American public loses enthusiasm for impeachment despite blockbuster hearings

Democrats hoped it would be the week that Donald Trump was hoist with his own petard.

A parade of witnesses, including former aides to the president, strode into Congress to deliver seemingly damning testimony to the impeachment inquiry.

But the blockbuster hearings, which reached a huge television audience, appeared instead to have swung public support back towards Mr Trump.

A national poll by Emerson College, taken during the hearings, between Nov 17 and Nov 20, found 45 per cent now oppose impeaching the president, with 43 per cent in favour.

In October the same poll had a majority, 48 per cent, in favour of impeachment, with 44 per cent opposed.

Over the last week the hearings dominated the political discourse in the United States as a series of witnesses suggested Mr Trump had offered a "quid pro quo" to the Ukrainian president Volodymyr Zelenskiy.

The central plank of the allegations is that the US president withheld $392 million in military assistance to Ukraine unless Mr Zelenskiy publicly announced a corruption investigation into the business dealings of the Biden family in that country.

The new poll revealed a particularly large swing of six points against impeachment among independent voters. The polls showed 49 per cent of independents were now against impeachment, with 34 per cent in favour.

Despite the blanket television coverage of the hearings only seven per cent of voters thought impeachment was the most important issue.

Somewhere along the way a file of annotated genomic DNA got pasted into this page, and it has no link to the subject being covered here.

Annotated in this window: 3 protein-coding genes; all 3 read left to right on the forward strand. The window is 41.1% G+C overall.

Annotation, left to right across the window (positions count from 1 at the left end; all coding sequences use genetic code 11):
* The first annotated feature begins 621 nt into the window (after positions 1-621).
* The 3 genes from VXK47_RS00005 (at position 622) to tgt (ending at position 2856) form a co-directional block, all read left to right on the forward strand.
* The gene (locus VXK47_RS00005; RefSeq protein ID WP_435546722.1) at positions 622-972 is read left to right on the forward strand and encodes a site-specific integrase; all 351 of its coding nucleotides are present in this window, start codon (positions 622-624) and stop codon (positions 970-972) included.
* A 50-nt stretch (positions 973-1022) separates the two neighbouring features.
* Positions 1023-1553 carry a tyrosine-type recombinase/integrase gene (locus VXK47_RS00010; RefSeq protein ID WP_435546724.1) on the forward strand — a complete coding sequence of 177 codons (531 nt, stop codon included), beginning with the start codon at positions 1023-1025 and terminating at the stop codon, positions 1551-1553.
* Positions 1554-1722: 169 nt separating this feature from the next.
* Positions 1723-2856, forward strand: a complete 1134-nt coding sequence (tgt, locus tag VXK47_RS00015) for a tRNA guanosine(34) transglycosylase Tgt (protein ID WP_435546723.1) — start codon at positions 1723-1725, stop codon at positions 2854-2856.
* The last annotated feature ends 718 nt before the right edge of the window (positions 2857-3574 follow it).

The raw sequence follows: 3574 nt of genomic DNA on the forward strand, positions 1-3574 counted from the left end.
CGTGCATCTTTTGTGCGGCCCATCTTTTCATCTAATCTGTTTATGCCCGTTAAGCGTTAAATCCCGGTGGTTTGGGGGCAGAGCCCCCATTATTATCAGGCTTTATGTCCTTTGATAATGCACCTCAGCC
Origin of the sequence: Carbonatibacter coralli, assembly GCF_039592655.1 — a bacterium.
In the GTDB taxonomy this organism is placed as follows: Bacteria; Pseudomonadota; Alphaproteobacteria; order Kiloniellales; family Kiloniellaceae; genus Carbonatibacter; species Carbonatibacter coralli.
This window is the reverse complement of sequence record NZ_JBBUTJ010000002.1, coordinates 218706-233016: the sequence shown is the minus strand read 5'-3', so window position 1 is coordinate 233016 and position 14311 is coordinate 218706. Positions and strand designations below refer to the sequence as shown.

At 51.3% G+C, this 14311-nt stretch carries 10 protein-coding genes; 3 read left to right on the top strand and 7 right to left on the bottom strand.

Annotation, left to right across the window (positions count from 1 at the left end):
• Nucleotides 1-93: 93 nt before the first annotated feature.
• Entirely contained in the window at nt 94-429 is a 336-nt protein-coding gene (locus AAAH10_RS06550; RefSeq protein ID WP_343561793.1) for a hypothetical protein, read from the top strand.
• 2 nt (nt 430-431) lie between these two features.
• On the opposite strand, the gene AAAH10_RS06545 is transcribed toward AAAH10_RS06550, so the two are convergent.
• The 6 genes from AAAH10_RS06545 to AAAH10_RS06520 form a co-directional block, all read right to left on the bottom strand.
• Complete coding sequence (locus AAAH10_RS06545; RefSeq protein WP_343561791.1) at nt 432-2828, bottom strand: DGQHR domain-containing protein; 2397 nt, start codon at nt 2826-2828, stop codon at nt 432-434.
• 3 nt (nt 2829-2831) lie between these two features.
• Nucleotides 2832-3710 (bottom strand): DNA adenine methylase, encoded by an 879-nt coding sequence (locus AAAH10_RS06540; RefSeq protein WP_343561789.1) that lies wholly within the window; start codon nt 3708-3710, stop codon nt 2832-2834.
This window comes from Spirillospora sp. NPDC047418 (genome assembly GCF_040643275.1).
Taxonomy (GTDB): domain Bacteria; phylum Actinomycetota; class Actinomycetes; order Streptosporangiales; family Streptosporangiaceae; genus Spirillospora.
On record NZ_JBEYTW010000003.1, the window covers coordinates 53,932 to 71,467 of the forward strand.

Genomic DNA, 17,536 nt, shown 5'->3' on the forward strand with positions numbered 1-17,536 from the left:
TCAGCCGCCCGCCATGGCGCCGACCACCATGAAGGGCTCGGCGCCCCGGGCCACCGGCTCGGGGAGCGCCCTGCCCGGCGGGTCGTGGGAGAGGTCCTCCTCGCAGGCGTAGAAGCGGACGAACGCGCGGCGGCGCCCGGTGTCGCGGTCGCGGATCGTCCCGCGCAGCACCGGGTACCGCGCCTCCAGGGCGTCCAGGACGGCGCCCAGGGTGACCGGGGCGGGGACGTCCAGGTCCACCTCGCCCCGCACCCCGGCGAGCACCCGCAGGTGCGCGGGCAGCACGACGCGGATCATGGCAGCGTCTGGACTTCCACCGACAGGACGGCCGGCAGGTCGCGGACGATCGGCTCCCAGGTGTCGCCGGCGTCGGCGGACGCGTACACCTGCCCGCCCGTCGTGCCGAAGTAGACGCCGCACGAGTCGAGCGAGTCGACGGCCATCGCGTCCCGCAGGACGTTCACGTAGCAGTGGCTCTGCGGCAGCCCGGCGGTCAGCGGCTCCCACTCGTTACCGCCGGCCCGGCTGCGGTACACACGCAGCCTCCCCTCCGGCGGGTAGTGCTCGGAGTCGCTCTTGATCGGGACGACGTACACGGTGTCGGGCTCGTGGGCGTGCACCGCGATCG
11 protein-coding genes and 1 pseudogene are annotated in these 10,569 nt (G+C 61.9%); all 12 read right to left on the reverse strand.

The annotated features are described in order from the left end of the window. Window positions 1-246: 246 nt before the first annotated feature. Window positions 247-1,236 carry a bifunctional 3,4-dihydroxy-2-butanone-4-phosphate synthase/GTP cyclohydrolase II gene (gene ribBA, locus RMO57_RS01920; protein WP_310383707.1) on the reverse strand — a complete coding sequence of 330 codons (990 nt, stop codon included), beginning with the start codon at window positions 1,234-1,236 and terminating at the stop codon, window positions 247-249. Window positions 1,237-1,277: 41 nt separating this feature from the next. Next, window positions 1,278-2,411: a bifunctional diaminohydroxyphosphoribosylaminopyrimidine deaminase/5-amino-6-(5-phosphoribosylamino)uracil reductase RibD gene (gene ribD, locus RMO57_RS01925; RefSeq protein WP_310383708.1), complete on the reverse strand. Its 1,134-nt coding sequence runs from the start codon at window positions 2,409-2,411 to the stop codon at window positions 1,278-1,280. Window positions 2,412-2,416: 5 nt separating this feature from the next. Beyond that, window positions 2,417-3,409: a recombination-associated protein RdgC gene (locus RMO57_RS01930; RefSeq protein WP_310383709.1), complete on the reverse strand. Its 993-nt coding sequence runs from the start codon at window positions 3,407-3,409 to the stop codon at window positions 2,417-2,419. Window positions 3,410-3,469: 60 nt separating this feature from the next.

The top issue for Republicans and independent voters was the economy, and for Democrats it was healthcare.

A separate poll taken in the election battleground state of Wisconsin found 40 per cent thought Mr Trump should be impeached and removed, and 53 per cent said he should not.

The Wisconsin poll found "consistent, if sometimes modest, shifts in public opinion away from support of impeachment."

Mr Trump seized on the results, writing on Twitter: "Polls have now turned very strongly against Impeachment!"

The president’s approval rating has remained steady through the impeachment crisis so far.

A vote in the Democrat-controlled House of Representatives on whether to impeach him is expected before Christmas, which would set up a trial in the Senate.

Ahead of the vote Republican groups are spending millions of dollars on anti-impeachment TV adverts in districts represented by vulnerable Democrats.

Kevin McCarthy, the Republican leader in the House, said he: "I don’t know if it’s even going to get to the Senate."

Mr Trump has said he welcomes a trial. His defence is being coordinated by Pat Cipollone, the White House counsel.

The White House wants to limit the length of the trial, perhaps to as little as two weeks.

A spokesman indicated they would be willing to call Joe Biden, and his son Hunter, as witnesses.

Hunter Biden sat on the board of a Ukrainian energy company while his father was handling Ukraine policy as vice-president during the Obama administration.

Meanwhile, Mike Pompeo, the secretary of state, faced being dragged into the impeachment affair.

An ethics group published nearly 100 pages of documents obtained from the State Department that it says clearly detail contacts between Mr Pompeo and Rudy Giuliani, the president’s personal lawyer.

Mr Giuliani has been at the centre of accusations that Ukraine was being pressured to investigate the Bidens.

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